Drunk driving is one of the highest causes of injuries and fatalities in the United States. According to the Centers for Disease Control and Prevention (“CDC”), roughly 30 people die each day in a motor vehicle collision that involves an intoxicated driver. Also, the estimated yearly costs associated with alcohol-induced car accidents totals nearly $60 million. In 2013, drunk driving accidents accounted for 31 percent of traffic accident fatalities that occurred in the United States. The National Highway Transportation Administration has also issued a number of studies and reports highlighting the dangers that result when alcohol and driving are mixed.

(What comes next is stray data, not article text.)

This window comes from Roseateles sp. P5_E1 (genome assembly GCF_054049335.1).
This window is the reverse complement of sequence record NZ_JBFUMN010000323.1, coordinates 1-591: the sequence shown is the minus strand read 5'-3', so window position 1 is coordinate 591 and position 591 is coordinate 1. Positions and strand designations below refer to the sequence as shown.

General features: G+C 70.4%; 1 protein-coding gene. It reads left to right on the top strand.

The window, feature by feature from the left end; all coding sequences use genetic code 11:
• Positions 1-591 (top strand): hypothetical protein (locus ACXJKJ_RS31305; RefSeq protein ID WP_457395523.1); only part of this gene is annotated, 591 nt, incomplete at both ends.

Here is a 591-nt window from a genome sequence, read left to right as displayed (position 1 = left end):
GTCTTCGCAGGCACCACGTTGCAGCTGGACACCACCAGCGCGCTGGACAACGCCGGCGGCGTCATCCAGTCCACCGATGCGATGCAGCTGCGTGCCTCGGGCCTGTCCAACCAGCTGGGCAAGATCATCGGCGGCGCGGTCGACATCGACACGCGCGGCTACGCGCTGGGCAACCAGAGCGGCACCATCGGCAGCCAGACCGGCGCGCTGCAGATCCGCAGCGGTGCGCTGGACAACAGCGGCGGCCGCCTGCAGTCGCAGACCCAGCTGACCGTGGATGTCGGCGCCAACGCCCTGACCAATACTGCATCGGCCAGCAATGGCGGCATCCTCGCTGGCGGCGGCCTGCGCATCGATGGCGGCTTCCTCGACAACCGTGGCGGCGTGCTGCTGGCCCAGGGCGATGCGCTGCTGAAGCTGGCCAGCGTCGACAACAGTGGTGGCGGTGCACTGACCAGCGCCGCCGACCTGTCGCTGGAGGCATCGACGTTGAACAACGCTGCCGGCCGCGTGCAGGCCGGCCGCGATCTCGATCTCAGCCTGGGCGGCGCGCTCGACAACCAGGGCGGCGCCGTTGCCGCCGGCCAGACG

Recently, the National Transportation and Safety Board (“NTSB”) has recommended lowering the legal blood alcohol content to 0.05 percent from 0.08 percent. The NTSB’s recommendation is intended to help combat these devastating injury and death tolls associated with drunk driving across the United States.